Historical marker unveiled at Texan Theater in Cleveland

Siblings Tommy and Rebecca Dunn get a first look at the historical marker outside the Texan Theater in Cleveland, which their parents, Cliff and Peggy Dunn, owned for many years before selling to Clint and Dana Pendleton.

The Texan Theater in Cleveland was recognized with a Liberty County Historical Commission marker on Saturday, May 15, a little more than 88 years after it first opened on Jan. 13, 1933.

Located on the 100 block of E. Houston Street in Cleveland and owned today by Clint and Dana Pendleton, the single-screen theater has been a mainstay in the Cleveland community throughout its existence even after multi-screen theaters began popping up and putting older theaters out of business.

The Rio Theater in Dayton and the Park Theater in Liberty are casualties of the change in viewing habits, which was pointed out by Liberty County Historical Commission Chair Linda Jamison at Saturday’s dedication ceremony outside the Texan Theater.

The historic Texan Theater, located at 102 E. Houston St. in Cleveland, was once called the Texas Theater. The theater first opened around 1933 and was owned by John G. Long of Bay City, Texas. Today, it is owned by Clint and Dana Pendleton.

“These little hometown theaters are such great institutions. Unfortunately, the Rio was not saved nor was the Park. The Park is being used by the Liberty Opry today and that is a good thing. We are so thankful we still have this landmark in Cleveland, Texas,” she said.

The historical marker was unveiled by Tommy Dunn and Rebecca Dunn, the children of the former theater owner, the late Cliff Dunn, who died in March 2021 at the age of 88. The Dunn family purchased the theater in 1994 and Cliff was determined to continue operating it as an affordable entertainment venue for families.

Operating the theater was truly a family effort, explained Tommy Dunn.

“Dumb and Dumber was the first show and it was packed. Everyone in the family was working that night and we worked on weekends, too. Thank you all for being here today. There are a few people I want to single out. If it wasn’t for them, this theater would not be here today. Carolyn McWaters and Judge Bob [Steely], when y’all spearheaded the Save the Texan campaign, that was a blessing to our family – particularly our parents,” said Dunn, referring to community effort to raise the $86,000 that was needed to convert the theater from an old reel system to digital projection.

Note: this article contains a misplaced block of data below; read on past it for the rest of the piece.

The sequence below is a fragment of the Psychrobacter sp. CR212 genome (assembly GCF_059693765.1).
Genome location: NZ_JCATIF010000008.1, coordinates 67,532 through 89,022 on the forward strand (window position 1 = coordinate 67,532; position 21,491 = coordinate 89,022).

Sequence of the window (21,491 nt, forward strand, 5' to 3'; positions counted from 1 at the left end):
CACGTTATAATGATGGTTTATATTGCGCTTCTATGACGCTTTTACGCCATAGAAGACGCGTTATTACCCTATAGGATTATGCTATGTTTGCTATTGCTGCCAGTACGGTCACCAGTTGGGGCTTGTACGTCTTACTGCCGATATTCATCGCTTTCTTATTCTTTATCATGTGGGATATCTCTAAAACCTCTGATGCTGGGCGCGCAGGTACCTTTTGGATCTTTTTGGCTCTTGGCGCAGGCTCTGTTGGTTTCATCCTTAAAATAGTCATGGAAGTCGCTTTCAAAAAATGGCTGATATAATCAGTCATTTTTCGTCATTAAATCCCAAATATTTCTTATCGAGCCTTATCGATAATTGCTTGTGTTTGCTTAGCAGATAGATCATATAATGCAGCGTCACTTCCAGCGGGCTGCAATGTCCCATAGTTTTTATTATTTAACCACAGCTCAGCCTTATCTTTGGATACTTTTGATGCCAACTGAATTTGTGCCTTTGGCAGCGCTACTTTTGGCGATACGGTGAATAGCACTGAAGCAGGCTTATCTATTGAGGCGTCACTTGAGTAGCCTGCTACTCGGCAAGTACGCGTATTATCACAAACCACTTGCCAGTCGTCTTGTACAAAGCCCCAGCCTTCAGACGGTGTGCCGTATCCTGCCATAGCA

The Save the Texan campaign raised $53,000 through dinners and fundraising events and the rest of the costs were covered by Cliff and Peggy Dunn.

Both Tommy Dunn and Cleveland Mayor Richard Boyett recognized the contributions of the theater’s longest-serving employee – Wesley Matlock, who has worked for the Texan Theater since the age of 13. Matlock also has worked for the City of Cleveland for more than two decades.

“Wes, you talk about the man behind the scenes, he was Dad’s right-hand man. He is really the guy who made things happen, particularly in the last two years as Dad’s health failed,” Dunn continued, giving thanks also to Matlock’s wife, Earline, who also works at the theater. “You all have been incredible. Lastly, Clinton [Pendleton], you and your wife, Dana, thank you. I think you understand the significance of this theater and what it means to the community. Thank you for stepping in. I just hope and ask the city to embrace them as they have embraced our family.”

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Before creating Bluebonnet News in 2018, Vanesa Brashier was a community editor for the Houston Chronicle/Houston Community Newspapers. During part of her 12 years at the newspapers, she was assigned as the digital editor and managing editor for the Humble Observer, Kingwood Observer, East Montgomery County Observer and the Lake Houston Observer, and the editor of the Dayton News, Cleveland Advocate and Eastex Advocate. Over the years, she has earned more than two dozen writing awards, including Journalist of the Year.

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